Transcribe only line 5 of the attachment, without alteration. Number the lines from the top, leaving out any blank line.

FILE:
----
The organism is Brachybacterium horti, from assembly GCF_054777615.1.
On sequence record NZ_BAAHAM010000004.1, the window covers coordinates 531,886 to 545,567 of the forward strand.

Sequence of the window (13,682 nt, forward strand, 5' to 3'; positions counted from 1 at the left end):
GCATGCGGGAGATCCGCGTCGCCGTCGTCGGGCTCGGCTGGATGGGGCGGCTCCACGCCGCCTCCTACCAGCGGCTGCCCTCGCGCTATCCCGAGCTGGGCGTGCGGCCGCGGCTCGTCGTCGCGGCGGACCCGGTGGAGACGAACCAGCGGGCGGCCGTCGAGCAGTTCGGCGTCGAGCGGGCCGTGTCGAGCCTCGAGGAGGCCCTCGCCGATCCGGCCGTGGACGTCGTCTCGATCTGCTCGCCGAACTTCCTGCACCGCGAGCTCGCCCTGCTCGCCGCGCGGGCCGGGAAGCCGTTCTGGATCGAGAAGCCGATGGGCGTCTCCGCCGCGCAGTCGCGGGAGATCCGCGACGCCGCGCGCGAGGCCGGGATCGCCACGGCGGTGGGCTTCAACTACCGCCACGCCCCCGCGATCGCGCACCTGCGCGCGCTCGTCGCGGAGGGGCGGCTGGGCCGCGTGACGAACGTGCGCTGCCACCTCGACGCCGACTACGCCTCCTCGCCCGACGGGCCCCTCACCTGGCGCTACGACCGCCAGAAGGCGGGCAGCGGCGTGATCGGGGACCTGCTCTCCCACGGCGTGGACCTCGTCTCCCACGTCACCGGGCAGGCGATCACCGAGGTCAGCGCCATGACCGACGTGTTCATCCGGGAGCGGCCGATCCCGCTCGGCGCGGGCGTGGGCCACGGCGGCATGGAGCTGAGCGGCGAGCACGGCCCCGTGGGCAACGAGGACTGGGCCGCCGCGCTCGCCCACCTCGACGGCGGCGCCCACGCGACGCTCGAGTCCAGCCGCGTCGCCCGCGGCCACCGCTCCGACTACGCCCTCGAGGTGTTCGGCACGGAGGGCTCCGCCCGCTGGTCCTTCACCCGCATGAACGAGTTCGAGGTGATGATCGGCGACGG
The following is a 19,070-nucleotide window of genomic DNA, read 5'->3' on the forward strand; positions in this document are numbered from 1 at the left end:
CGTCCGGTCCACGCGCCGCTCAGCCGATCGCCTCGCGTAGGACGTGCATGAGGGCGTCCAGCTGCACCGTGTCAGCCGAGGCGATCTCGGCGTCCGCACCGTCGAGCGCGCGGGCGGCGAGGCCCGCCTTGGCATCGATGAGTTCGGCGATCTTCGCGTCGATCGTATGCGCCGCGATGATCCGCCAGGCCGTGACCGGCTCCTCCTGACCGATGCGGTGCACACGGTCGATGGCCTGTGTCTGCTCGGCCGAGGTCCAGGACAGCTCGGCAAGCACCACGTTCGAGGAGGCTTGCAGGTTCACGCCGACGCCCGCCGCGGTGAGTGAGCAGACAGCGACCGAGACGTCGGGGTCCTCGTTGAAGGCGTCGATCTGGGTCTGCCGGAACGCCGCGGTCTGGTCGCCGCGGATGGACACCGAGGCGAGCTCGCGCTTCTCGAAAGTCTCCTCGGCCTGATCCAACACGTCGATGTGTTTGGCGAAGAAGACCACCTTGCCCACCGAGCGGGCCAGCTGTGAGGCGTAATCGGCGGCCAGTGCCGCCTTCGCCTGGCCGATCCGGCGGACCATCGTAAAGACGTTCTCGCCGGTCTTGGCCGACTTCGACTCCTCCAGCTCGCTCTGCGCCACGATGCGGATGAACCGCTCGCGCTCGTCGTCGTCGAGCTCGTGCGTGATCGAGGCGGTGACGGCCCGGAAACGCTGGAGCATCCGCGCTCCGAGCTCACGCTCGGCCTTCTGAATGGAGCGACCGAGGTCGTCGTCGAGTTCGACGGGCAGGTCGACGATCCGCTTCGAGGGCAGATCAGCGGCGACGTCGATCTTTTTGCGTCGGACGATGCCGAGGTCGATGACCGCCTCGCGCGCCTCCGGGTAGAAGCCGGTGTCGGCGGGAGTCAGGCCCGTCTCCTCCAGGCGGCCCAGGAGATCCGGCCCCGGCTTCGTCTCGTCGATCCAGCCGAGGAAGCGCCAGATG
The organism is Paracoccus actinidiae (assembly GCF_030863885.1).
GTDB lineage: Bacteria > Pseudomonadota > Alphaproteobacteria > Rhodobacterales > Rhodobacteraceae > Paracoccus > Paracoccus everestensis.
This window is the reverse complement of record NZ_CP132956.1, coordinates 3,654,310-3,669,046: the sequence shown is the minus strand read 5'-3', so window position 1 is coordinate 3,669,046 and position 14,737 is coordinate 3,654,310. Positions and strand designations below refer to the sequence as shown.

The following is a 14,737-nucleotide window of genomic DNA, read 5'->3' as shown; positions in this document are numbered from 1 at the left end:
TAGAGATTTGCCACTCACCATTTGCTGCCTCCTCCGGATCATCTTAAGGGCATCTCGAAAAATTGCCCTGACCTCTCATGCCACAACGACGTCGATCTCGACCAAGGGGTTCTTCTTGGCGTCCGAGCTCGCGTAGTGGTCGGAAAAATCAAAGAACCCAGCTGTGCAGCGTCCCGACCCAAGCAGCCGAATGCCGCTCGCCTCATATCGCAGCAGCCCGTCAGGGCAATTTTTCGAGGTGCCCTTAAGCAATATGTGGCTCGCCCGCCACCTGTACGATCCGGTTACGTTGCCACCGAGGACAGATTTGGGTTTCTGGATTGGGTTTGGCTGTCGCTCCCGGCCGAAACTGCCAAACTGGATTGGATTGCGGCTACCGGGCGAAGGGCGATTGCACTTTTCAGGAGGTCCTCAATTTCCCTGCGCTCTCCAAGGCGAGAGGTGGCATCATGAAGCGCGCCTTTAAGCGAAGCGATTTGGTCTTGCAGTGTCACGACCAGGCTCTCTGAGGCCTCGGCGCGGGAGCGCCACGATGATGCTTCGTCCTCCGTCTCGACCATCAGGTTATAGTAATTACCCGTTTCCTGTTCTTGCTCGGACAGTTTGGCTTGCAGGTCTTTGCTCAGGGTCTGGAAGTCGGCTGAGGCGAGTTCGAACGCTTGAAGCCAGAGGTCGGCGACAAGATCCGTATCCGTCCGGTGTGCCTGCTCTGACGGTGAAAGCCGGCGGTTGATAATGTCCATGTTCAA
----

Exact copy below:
The following is a 19,070-nucleotide window of genomic DNA, read 5'->3' on the forward strand; positions in this document are numbered from 1 at the left end: